Wednesday, December 23, 2015

K9 Police Training

German shepherds are the most common breed of police dogs.

Police dogs, often called K-9 units, assist law enforcement in finding suspects, apprehending dangerous criminals and sniffing out drugs or explosive devices. These dogs require extensive and frequent training with their officer handlers and usually special breeding for their roles.


Most police dogs are German shepherds, although Labradors, golden retrievers and Dobermans also can receive police training. Some police departments will train their own K-9 units, though most buy specially bred and trained dogs, usually from Europe, and conduct additional training with their department's handler.


Training a police dog involves sharpening innate skills that serve law enforcement: strength, endurance, speed, attacking abilities and a sense of smell. A K-9 handler must learn to control and yield these skills with his dog partner.


Dog training tasks can include: negotiating obstacle courses, searching for culprits in buildings, searching for evidence, tracking suspects, recovering corpses and learning the scents of narcotics or explosives to help officers detect them.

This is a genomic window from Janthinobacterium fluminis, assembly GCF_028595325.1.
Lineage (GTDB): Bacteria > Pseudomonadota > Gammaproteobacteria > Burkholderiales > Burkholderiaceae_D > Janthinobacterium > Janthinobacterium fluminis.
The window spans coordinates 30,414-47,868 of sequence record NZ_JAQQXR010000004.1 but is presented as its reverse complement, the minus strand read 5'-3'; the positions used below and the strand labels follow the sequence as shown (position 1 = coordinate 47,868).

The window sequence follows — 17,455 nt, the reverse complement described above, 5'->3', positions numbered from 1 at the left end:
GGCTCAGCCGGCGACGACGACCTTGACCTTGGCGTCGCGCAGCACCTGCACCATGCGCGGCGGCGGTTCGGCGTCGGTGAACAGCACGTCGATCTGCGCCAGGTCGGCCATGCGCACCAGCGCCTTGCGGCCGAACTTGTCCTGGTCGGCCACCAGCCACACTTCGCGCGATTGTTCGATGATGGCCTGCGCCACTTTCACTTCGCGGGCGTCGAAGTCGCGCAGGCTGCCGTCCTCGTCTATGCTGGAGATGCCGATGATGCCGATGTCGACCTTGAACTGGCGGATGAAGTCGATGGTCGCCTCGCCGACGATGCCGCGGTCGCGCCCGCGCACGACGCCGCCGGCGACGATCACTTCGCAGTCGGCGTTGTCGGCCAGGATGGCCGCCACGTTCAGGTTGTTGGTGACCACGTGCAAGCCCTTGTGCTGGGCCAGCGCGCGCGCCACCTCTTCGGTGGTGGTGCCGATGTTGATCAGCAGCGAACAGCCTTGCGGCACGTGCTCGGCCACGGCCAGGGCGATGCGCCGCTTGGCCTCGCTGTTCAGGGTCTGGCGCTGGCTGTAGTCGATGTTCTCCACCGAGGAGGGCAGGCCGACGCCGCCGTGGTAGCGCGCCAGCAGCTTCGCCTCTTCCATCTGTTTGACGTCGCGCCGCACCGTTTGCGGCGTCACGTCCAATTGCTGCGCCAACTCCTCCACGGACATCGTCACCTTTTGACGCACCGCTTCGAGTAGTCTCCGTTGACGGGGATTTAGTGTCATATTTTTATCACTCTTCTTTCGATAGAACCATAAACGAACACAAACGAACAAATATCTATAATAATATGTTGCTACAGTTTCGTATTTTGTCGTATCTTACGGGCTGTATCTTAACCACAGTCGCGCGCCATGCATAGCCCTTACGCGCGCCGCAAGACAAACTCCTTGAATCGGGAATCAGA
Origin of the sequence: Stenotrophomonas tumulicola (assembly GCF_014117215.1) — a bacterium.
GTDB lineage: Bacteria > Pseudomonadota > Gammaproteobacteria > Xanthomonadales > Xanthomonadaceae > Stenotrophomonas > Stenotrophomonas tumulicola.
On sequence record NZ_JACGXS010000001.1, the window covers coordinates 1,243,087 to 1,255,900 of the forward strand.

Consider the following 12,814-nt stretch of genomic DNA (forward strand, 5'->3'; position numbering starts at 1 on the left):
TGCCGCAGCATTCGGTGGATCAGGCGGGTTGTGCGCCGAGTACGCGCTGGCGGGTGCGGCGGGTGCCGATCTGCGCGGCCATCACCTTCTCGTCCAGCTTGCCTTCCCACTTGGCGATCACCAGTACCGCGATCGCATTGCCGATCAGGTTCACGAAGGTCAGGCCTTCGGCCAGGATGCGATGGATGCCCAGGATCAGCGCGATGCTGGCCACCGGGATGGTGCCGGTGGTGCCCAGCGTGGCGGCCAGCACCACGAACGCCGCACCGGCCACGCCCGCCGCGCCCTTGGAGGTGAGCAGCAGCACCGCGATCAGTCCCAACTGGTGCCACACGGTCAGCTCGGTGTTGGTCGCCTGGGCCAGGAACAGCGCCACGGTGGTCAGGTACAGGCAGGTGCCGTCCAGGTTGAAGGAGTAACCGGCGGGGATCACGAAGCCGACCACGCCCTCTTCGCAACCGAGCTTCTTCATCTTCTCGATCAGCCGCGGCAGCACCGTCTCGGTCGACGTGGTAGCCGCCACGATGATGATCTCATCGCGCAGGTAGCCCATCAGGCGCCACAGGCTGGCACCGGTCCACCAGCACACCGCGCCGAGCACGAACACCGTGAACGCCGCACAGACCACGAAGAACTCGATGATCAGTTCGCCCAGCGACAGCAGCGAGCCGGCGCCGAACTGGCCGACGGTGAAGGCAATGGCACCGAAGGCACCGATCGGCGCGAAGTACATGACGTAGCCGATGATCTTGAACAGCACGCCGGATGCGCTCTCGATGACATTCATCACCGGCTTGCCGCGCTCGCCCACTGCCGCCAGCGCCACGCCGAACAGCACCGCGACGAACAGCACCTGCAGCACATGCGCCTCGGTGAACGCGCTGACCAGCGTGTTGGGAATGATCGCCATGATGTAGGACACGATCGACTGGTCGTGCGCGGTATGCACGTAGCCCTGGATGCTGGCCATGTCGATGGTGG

Once trained, police dogs become full-fledged members of a police force, sometimes even becoming sworn officers on the force. Injuring or killing a trained police dog carries heavy penalties, such as a prison sentence for up to 10 years for killing a U.S. federal law enforcement dog.


Handlers often issue commands to police dogs in their native tongue, such as Dutch or German, but this is not done to prevent suspects from countering their commands. Because of their training, the dogs will not respond to commands from anyone but their handler, regardless of the language.

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